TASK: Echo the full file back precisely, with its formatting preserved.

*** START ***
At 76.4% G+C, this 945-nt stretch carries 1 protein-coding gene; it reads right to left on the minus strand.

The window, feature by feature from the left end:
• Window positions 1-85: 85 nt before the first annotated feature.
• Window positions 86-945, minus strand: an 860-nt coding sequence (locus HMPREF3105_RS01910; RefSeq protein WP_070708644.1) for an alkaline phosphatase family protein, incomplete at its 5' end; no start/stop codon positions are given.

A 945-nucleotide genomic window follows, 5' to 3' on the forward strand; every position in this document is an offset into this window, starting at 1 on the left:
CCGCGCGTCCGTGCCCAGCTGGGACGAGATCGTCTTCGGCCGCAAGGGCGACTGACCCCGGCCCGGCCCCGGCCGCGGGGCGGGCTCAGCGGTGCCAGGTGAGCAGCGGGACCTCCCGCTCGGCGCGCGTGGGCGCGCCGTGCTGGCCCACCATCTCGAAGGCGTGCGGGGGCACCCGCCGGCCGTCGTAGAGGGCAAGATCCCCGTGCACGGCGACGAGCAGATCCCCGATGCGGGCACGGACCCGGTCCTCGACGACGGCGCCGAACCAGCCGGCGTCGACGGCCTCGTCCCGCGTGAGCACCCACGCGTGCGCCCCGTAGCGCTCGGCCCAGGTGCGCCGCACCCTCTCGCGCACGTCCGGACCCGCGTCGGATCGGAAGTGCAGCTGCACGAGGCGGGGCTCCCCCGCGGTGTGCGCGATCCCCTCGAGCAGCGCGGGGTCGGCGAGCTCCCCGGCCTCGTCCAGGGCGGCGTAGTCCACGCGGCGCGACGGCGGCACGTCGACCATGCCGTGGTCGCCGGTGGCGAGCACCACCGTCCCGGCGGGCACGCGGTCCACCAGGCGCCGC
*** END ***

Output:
At 76.4% G+C, this 945-nt stretch carries 1 protein-coding gene; it reads right to left on the minus strand.

The window, feature by feature from the left end:
• Window positions 1-85: 85 nt before the first annotated feature.
• Window positions 86-945, minus strand: an 860-nt coding sequence (locus HMPREF3105_RS01910; RefSeq protein WP_070708644.1) for an alkaline phosphatase family protein, incomplete at its 5' end; no start/stop codon positions are given.

A 945-nucleotide genomic window follows, 5' to 3' on the forward strand; every position in this document is an offset into this window, starting at 1 on the left:
CCGCGCGTCCGTGCCCAGCTGGGACGAGATCGTCTTCGGCCGCAAGGGCGACTGACCCCGGCCCGGCCCCGGCCGCGGGGCGGGCTCAGCGGTGCCAGGTGAGCAGCGGGACCTCCCGCTCGGCGCGCGTGGGCGCGCCGTGCTGGCCCACCATCTCGAAGGCGTGCGGGGGCACCCGCCGGCCGTCGTAGAGGGCAAGATCCCCGTGCACGGCGACGAGCAGATCCCCGATGCGGGCACGGACCCGGTCCTCGACGACGGCGCCGAACCAGCCGGCGTCGACGGCCTCGTCCCGCGTGAGCACCCACGCGTGCGCCCCGTAGCGCTCGGCCCAGGTGCGCCGCACCCTCTCGCGCACGTCCGGACCCGCGTCGGATCGGAAGTGCAGCTGCACGAGGCGGGGCTCCCCCGCGGTGTGCGCGATCCCCTCGAGCAGCGCGGGGTCGGCGAGCTCCCCGGCCTCGTCCAGGGCGGCGTAGTCCACGCGGCGCGACGGCGGCACGTCGACCATGCCGTGGTCGCCGGTGGCGAGCACCACCGTCCCGGCGGGCACGCGGTCCACCAGGCGCCGC